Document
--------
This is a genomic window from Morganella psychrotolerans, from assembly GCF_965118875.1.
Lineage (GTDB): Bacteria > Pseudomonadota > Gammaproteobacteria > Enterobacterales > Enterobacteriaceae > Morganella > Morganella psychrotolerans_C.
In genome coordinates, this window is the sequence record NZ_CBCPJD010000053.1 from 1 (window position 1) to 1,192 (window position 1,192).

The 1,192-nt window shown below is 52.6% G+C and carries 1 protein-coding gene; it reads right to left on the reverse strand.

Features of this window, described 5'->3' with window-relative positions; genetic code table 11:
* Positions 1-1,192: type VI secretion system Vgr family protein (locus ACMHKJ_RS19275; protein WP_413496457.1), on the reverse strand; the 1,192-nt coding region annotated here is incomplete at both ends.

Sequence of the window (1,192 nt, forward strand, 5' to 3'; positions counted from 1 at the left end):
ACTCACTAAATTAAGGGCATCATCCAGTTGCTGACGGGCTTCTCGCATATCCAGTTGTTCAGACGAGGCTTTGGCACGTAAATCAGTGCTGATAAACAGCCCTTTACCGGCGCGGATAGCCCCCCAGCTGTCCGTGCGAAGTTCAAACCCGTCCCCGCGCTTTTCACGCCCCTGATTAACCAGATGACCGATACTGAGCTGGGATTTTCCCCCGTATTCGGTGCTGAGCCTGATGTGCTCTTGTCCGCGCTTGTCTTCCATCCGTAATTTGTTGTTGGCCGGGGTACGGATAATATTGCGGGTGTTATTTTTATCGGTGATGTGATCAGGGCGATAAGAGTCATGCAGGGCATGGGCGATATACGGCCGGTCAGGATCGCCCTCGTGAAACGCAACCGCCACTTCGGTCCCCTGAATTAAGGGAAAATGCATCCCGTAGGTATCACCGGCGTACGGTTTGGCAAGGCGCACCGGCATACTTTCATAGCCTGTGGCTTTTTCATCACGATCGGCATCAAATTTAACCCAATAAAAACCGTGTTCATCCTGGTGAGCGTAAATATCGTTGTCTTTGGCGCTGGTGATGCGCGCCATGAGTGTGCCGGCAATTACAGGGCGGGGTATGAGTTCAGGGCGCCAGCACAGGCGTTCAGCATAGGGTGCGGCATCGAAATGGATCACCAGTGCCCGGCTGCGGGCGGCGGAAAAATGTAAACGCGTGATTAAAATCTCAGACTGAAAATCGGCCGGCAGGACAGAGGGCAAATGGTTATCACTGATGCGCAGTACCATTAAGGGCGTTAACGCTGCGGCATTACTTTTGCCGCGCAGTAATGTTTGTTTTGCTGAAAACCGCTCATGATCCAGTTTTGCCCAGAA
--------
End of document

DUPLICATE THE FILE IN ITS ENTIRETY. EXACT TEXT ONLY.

This is a genomic window from Morganella psychrotolerans, from assembly GCF_965118875.1.
Lineage (GTDB): Bacteria > Pseudomonadota > Gammaproteobacteria > Enterobacterales > Enterobacteriaceae > Morganella > Morganella psychrotolerans_C.
In genome coordinates, this window is the sequence record NZ_CBCPJD010000053.1 from 1 (window position 1) to 1,192 (window position 1,192).

The 1,192-nt window shown below is 52.6% G+C and carries 1 protein-coding gene; it reads right to left on the reverse strand.

Features of this window, described 5'->3' with window-relative positions; genetic code table 11:
* Positions 1-1,192: type VI secretion system Vgr family protein (locus ACMHKJ_RS19275; protein WP_413496457.1), on the reverse strand; the 1,192-nt coding region annotated here is incomplete at both ends.

Sequence of the window (1,192 nt, forward strand, 5' to 3'; positions counted from 1 at the left end):
ACTCACTAAATTAAGGGCATCATCCAGTTGCTGACGGGCTTCTCGCATATCCAGTTGTTCAGACGAGGCTTTGGCACGTAAATCAGTGCTGATAAACAGCCCTTTACCGGCGCGGATAGCCCCCCAGCTGTCCGTGCGAAGTTCAAACCCGTCCCCGCGCTTTTCACGCCCCTGATTAACCAGATGACCGATACTGAGCTGGGATTTTCCCCCGTATTCGGTGCTGAGCCTGATGTGCTCTTGTCCGCGCTTGTCTTCCATCCGTAATTTGTTGTTGGCCGGGGTACGGATAATATTGCGGGTGTTATTTTTATCGGTGATGTGATCAGGGCGATAAGAGTCATGCAGGGCATGGGCGATATACGGCCGGTCAGGATCGCCCTCGTGAAACGCAACCGCCACTTCGGTCCCCTGAATTAAGGGAAAATGCATCCCGTAGGTATCACCGGCGTACGGTTTGGCAAGGCGCACCGGCATACTTTCATAGCCTGTGGCTTTTTCATCACGATCGGCATCAAATTTAACCCAATAAAAACCGTGTTCATCCTGGTGAGCGTAAATATCGTTGTCTTTGGCGCTGGTGATGCGCGCCATGAGTGTGCCGGCAATTACAGGGCGGGGTATGAGTTCAGGGCGCCAGCACAGGCGTTCAGCATAGGGTGCGGCATCGAAATGGATCACCAGTGCCCGGCTGCGGGCGGCGGAAAAATGTAAACGCGTGATTAAAATCTCAGACTGAAAATCGGCCGGCAGGACAGAGGGCAAATGGTTATCACTGATGCGCAGTACCATTAAGGGCGTTAACGCTGCGGCATTACTTTTGCCGCGCAGTAATGTTTGTTTTGCTGAAAACCGCTCATGATCCAGTTTTGCCCAGAA